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The Professionals Playbook

Author: Justin Lee

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*Ranked "A 2019 Top Podcast" by Stitcher* Join Air Force F-35 fighter pilot Major Justin Lee as he interviews world-class performers. From NASA astronauts to NFL Super Bowl Champions to Top Gun fighter pilots to Founders and CEO's of companies--he talks with the top people in their field so that you can be ahead of the curve at your job. He dives into their routines and mindset behind success--exploring decision making, prioritization, exercise, time management, self-talk, and more. Major Lee has 8 years of experience flying both the F-16 and F-35. In 2016, he was selected as Shaw Air Force Base’s Top Instructor Pilot of the year. In 2017, he returned from Afghanistan where his squadron dropped the most ordnance since the opening days of the war. He has 4 Air Medals and nearly 400 hours of Combat Flight Time. Maximize your potential using these experts' techniques in leadership, goal setting, family balance, character building, mental toughness, visualization, emotional intelligence, rapport building, negotiation, teamwork, and more.
28 Episodes
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My guest today is Jim Abbott, a pitcher who played for 10 seasons in the Major Leagues. Despite being born with only one hand, he won the James Sullivan Award as the nation's best amateur athlete and then went on to win a gold medal in the Summer Olympics. He is one of only 8 players in the last 40 years to skip the minor leagues and make his debut in the Majors. His successful career is highlighted by a no-hitter he thew as a member of the New York Yankees. Jim is a trailblazer who inspired me going up. In our conversation he talks about the electric feeling of taking a no-hitter into the 9th inning, his mental training, how he de-briefed his outings, and more. Note: the audio has some issues the first 10 minutes, but smoothes out after. Below are the show notes with associated timestamps:Pitching a No-Hitter--thinking and feeling throughout (min. 03:30)No mold to follow--did that empower or intimidate? (min. 10:30)Mindset growing up (min. 15:00)A moment that altered the trajectory of his life (min. 19:30)Winning a gold medal in the 1988 Summer Olympics (min. 25:30)Skipping the minor leagues (min. 28:30)His motivation (min. 31:15)Techniques to perform your best (min. 32:30)Mental Preparation (min. 34:00)The baseball debrief (min. 37:00)Biggest lesson for the next generation (min. 47:30)Make sure to subscribe so you don't miss an episode I've also started a monthly newsletter where I send out a few useful or insightful things that have helped me over the last month. You can sign up by clicking here or going to:https://www.professionalsplaybook.com/newsletter Instagram-- @justinfighterpilotFacebook--@justinfighterpilotThis episode was edited by Trevor CablerIf you got value from this episode, please give the show a review by tapping here and scrolling to the bottom where it says: "Write a Review." Make sure you use a unique username. Thanks for the support 👊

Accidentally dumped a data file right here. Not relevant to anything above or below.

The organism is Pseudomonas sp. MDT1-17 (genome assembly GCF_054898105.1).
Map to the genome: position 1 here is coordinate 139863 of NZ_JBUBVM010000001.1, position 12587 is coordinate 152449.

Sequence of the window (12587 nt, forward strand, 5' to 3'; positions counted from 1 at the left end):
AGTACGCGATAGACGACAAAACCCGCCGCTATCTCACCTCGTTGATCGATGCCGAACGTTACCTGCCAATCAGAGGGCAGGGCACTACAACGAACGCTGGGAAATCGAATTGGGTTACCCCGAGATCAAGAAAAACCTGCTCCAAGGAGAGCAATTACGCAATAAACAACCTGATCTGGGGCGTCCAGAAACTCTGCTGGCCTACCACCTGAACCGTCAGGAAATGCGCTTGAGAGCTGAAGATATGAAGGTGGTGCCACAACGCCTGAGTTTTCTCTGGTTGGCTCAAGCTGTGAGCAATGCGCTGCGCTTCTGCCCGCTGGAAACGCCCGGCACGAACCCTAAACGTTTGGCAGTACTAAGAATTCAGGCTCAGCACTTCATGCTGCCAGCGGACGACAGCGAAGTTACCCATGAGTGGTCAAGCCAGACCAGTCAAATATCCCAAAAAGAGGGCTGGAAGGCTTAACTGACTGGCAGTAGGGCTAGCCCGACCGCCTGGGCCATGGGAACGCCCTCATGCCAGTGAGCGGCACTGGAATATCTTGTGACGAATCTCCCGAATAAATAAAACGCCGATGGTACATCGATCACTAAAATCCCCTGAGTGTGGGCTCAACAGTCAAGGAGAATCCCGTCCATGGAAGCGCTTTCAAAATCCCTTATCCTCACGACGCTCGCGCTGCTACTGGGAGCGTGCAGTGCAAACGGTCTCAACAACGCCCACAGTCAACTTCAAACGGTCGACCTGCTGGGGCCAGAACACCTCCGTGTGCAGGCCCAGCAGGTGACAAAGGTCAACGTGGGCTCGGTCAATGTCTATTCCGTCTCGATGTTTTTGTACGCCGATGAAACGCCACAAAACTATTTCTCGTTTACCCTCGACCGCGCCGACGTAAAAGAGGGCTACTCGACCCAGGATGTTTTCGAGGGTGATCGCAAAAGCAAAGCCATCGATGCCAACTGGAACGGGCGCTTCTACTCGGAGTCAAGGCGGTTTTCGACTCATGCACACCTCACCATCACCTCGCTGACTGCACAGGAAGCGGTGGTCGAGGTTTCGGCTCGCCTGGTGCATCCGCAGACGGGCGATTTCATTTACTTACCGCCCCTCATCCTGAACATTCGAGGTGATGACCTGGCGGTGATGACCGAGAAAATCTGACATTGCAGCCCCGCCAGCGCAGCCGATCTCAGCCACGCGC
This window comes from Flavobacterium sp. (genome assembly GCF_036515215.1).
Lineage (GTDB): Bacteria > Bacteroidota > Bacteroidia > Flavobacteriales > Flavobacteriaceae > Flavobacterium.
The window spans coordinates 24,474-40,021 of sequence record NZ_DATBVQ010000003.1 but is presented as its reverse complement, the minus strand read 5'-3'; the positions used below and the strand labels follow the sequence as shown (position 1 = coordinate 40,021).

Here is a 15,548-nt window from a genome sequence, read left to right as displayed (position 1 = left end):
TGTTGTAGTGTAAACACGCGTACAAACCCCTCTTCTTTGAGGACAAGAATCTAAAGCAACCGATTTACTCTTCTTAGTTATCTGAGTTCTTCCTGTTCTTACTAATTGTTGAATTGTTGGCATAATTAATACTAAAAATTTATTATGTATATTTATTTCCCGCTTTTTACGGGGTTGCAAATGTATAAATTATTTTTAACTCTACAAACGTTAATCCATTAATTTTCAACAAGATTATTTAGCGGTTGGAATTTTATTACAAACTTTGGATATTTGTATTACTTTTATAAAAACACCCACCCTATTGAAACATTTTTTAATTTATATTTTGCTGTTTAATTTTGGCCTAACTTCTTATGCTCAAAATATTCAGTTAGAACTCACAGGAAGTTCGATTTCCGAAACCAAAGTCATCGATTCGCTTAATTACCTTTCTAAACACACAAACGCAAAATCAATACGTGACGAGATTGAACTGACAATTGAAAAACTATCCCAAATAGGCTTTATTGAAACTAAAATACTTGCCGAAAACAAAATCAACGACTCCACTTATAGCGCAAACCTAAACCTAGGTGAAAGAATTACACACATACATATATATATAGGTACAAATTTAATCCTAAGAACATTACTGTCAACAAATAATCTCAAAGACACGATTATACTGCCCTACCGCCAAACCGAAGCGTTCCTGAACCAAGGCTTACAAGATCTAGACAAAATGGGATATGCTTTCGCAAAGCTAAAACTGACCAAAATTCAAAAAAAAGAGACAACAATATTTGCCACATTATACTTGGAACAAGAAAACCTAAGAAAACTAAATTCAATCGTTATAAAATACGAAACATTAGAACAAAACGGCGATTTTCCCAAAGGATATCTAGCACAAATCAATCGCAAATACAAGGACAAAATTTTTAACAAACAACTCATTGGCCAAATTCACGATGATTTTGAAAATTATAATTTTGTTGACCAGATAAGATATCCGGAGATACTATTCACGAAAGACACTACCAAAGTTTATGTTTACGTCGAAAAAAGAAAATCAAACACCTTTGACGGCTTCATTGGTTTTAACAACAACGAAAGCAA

My guest today is Roy Bahat who is the head of Bloomberg Beta, an investment firm with over 150 million dollars under management. He invests in the future of work with a focus on machine intelligence and automation. Fast Company magazine named Roy one of the Most Creative People in Business. Before heading up Bloomberg Beta, Roy served as the president of IGN Entertainment, the leading Video Games' media company. There he was known for unorthodox but very effective hiring strategy. Roy is also on the faculty at U.C. Berkeley, where he teaches about media at the Haas School of Business. He's a graduate of Harvard and was also a Rhodes Scholar at Oxford University.I had a great time chatting with Roy today. He is the leading expert on the future of work. In our conversation we talk about how he choses a startup team, the principals he uses to run Bloomberg Beta, the future of media, and more. Below are all the show notes with associated timestamps:Bloomberg Beta background (min. 02:45)Finding companies with potential (min. 03:45)Data vs. gut feeling (min. 06:30)Successful startup team makeup (min. 12:00)Lessons learned over the years at Bloomberg (min. 15:30)Trends of the future (min. 22:30)Future of work (min. 25:00)Artificial Intelligence (min. 28:00)Separating the signal from the noise (min. 33:45)De-emphasizing the resume (min. 35:00)Future of formal education (min. 39:00)Advice for next generation (min. 41:30)Projects working on now (min. 43:45)Make sure to subscribe so you don't miss an episode I've also started a monthly newsletter where I send out a few useful or insightful things that have helped me over the last month. You can sign up by clicking here or going to:https://www.professionalsplaybook.com/newsletter Instagram-- @justinfighterpilotFacebook--@justinfighterpilotIf you got value from this episode, please give the show a review. Thanks!